2. My understanding is that one quality of a good therapist is objectivity. I’d be interested in a therapist who has successfully treated people in my situation, not necessarily one that has been there. (That said, the way mental health care goes in the US, who gets to select a therapist based on his experience?) I do notice that therapists in drug and alcohol recovery settings often are addicts themselves in recovery, and their havintg “been there” gives them a certain street cred.

    3. It seems while empathy is important, it is not the sole basis of therapy; objectivity is probably more important in the end.

    4. Regarding bishops: I do not they should disclose personal transgression, just as no one else should, especially once those matters are resolved. The savior did not need to teach from the position of “I’ve been there, done that.”

    That said, a bishop cannot hide his humanness, and it is folly to try. My own observation is that a bishop that acknowledges his own faults is likely to be more empathetic to members of his unit who are seeking his help. When I served as bishop, some members told me that the fact that I had challenging children at challenging times of their lives made it easier for them to talk to me because they believed I would understand. Of course, there may have been others who did not speak to me, thinking that if I couldn’t keep my own house in order, what could I offer them.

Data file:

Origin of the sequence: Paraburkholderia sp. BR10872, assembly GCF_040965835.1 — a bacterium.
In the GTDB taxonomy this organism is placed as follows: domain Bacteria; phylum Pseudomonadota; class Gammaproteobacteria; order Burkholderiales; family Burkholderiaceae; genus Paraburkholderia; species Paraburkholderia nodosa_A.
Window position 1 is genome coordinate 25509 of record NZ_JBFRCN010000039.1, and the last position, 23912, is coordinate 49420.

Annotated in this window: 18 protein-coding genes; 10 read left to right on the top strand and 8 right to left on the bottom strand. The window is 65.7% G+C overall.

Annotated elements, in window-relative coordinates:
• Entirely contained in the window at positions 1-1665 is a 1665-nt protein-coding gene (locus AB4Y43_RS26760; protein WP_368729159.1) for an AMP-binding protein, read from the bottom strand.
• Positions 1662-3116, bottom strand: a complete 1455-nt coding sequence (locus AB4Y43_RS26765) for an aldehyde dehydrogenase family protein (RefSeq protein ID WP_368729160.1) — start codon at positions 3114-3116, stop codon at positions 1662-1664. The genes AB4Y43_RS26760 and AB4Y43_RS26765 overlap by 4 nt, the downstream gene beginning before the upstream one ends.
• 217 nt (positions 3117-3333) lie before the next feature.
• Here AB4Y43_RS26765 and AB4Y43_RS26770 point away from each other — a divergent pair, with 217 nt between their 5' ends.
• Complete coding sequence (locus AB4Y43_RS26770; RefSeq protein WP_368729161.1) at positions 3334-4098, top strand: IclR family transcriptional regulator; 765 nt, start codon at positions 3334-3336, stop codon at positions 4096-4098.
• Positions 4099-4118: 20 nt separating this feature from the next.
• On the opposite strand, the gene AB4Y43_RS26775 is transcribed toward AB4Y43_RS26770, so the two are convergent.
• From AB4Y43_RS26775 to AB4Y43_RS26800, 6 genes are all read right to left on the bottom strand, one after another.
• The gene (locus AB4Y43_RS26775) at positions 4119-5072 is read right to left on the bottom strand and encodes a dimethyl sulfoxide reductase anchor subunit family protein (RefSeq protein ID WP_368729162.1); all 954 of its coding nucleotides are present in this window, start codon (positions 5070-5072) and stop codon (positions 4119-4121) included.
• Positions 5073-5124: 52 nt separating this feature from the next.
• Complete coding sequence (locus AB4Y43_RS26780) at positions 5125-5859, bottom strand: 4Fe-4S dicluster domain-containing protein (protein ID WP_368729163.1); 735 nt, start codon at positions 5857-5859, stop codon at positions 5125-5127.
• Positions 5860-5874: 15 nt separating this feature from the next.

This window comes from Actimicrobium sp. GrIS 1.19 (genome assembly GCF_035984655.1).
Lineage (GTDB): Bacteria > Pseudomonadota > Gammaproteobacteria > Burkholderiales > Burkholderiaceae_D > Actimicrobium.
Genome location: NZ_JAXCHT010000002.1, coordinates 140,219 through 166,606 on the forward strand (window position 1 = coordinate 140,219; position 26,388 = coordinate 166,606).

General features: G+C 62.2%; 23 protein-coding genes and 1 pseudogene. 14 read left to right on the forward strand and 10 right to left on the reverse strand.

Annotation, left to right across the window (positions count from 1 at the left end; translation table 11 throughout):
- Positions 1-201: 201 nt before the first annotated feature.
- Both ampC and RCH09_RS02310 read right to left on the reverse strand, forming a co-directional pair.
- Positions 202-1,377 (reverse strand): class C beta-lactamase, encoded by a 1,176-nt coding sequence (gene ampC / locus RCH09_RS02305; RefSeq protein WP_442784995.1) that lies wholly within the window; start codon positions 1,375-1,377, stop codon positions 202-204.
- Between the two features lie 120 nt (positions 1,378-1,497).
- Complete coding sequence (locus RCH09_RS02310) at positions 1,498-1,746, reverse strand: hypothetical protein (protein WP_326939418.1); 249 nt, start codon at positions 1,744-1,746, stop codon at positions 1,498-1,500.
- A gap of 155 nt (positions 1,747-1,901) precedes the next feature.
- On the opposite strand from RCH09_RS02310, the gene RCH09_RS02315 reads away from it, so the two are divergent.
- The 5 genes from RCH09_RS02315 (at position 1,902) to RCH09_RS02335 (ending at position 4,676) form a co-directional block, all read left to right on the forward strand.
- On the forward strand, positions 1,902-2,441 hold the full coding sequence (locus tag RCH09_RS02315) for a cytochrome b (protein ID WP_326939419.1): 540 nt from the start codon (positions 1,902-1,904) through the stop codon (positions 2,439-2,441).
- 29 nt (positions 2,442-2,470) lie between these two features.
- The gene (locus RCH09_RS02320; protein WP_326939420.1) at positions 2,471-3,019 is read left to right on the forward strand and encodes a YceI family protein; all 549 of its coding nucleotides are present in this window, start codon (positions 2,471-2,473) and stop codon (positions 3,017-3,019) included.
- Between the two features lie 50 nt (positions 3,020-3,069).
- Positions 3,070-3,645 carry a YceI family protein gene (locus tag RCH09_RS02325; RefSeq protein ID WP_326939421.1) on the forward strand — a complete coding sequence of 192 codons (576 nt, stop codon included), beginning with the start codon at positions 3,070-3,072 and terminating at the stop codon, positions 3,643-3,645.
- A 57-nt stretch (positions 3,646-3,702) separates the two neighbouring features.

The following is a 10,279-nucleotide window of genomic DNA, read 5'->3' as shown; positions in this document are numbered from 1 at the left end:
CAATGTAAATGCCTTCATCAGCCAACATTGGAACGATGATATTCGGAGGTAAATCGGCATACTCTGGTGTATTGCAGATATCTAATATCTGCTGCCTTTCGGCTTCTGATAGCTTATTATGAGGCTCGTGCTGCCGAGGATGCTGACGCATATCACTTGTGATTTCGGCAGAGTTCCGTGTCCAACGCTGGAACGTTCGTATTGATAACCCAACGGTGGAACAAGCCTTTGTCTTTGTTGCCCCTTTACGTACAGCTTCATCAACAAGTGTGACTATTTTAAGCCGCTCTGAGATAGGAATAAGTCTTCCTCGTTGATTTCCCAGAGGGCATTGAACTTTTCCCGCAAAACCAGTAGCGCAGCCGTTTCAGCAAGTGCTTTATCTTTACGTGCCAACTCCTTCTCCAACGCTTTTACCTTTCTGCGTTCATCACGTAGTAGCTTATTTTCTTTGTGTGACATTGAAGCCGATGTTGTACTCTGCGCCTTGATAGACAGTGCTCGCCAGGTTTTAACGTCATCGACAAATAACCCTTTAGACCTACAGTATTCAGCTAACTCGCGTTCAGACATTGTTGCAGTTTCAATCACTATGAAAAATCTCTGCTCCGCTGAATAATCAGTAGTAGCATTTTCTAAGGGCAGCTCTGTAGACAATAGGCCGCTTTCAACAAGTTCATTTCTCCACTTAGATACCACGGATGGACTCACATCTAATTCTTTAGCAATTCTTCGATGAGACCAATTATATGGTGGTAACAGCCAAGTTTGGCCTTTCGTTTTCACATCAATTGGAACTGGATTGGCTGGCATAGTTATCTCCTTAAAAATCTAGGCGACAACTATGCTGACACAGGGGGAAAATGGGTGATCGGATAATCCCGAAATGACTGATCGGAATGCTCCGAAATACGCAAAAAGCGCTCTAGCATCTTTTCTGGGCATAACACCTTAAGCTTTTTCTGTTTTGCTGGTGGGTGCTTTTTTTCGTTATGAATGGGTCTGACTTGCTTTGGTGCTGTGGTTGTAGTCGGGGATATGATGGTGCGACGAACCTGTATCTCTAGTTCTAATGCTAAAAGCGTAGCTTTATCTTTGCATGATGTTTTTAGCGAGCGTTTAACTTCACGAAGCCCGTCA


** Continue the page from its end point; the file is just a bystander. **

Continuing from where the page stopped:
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  7. Ethesis (mobile) on July 20, 2011 at 7:22 AM

    there are several different issues subsumed here. first, should caregivers and council givers appear perfect, or mortal?

    second, do they have sufficient base to connect? i have dealt with terribly clueless people from time to time. two weeks after the death of a child i had a member of a stake presidency badgering my wife to assure him she was completely recovered. i have relatives who have seen hard combat, i assure you that many who deal with them are just as clueless.

    third is the AA “experience, strength and hope” concept, where i survived the experience, you can too.